A month ago , i bought a Yamaha Crux S with 42,000 kilometers on the clock, which had been abandoned in a semi enclosed store for about a year.
Out of the need to have a smaller bike which could navigate the crazy traffic jams of this Nairobi city.
Map for Action
Rebuilding any motorcycle is an arduous task and you need to do part 1 and 2 before you commit to buying one otherwise you will end up with a dead bike on your drive way.
- First inspect the bike to know the extent of wear and tear and identify the parts that need replacing
- Get an estimate of the cost and availability, know which parts you can replace by yourself and which you will need help on.
- Finally after test riding your newly refurbished bike review what if any additional repairs are needed.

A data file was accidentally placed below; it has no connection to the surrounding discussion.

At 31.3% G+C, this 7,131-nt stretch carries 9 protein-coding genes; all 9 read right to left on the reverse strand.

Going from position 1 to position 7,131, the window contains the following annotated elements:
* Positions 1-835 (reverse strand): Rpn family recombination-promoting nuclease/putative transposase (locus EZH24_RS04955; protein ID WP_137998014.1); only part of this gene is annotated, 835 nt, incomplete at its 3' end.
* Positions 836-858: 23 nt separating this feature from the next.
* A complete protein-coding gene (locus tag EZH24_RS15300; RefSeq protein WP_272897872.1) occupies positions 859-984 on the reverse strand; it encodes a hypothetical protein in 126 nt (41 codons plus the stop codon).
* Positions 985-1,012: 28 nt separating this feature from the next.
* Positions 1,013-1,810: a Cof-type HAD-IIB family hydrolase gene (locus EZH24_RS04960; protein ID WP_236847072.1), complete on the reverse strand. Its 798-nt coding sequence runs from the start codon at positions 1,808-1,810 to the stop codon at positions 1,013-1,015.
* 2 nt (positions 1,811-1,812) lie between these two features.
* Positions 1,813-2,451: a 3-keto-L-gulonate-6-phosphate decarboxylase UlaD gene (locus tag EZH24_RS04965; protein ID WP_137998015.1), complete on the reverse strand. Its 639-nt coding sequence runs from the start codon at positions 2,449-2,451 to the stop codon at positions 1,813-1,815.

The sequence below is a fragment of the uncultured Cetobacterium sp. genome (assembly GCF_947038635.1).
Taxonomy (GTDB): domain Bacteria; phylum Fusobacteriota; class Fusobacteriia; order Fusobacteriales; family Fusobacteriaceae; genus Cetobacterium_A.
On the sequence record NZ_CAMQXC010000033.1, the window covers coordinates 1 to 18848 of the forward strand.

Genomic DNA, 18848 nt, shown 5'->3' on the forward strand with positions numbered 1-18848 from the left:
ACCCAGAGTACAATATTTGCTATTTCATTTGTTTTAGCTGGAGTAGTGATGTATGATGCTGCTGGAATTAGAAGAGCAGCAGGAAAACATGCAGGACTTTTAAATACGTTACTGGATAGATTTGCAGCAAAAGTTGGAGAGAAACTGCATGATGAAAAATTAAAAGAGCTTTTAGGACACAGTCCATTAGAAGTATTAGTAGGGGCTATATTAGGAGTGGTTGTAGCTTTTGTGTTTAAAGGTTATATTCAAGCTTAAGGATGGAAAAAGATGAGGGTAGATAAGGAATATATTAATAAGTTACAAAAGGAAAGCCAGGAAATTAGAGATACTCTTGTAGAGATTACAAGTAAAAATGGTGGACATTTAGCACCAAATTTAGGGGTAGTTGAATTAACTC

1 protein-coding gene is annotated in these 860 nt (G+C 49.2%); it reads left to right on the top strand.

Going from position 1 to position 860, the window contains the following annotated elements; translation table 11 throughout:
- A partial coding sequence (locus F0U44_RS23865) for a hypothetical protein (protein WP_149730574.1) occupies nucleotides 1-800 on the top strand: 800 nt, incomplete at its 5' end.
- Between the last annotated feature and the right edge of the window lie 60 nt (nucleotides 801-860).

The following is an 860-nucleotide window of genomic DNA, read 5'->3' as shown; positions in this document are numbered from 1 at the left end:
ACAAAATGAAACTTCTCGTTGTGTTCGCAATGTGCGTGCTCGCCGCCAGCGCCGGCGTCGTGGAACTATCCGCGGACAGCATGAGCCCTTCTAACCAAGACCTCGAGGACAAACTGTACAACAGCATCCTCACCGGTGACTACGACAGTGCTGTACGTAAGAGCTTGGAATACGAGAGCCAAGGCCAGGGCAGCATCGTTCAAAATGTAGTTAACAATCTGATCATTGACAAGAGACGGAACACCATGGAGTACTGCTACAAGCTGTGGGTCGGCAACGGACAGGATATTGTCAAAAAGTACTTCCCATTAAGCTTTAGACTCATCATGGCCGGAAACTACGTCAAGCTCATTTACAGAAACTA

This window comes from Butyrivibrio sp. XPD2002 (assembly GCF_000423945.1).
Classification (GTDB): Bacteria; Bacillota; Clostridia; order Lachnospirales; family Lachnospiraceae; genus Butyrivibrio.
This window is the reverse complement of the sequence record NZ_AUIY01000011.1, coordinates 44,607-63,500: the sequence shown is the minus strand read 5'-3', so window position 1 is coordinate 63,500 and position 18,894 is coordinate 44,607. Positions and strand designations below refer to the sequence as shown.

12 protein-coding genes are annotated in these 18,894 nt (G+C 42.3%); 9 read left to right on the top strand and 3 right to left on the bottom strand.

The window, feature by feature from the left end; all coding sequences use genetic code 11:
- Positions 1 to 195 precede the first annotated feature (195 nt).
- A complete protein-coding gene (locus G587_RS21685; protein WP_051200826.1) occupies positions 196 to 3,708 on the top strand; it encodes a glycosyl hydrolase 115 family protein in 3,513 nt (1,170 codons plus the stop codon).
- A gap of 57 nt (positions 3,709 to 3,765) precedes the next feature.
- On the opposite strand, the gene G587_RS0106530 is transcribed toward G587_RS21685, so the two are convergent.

The following items were worn out and needed to be replaced.
Brake Shoes – Front and Rear
Tires – Front and Rear
Indicators – all four
Sprockets – Front and Rear
Seals – Front Shocks
Costs & Availability
Lucky for me the bike and part are stocked and supplied by Yamaha Kenya a subsidiary of Toyota East Africa , though the costs are much higher than at their authorized dealers stores. And for sure i got the parts at a bargain , almost at 1/3rd the cost at Yamaha Kenya .
The only part i needed help on was installing the front fork seals and both tires (truth be told i could have done this too)
So i got all these done and saved quite a bit of money on labour cost for a mechanic.
Below are pictures of the bike at various stages of rebuilding.
Testing and Review
So i have had the bike for a month now. I use it on weekdays for my commuting needs . The bike is nimble and economical. Unfortunately there is a certain lag in power delivery , i may have to either replace the carburetor entirely or replace the piston rings.
I will do that if these issues remain after the next service interval in about another 1000 kilometers.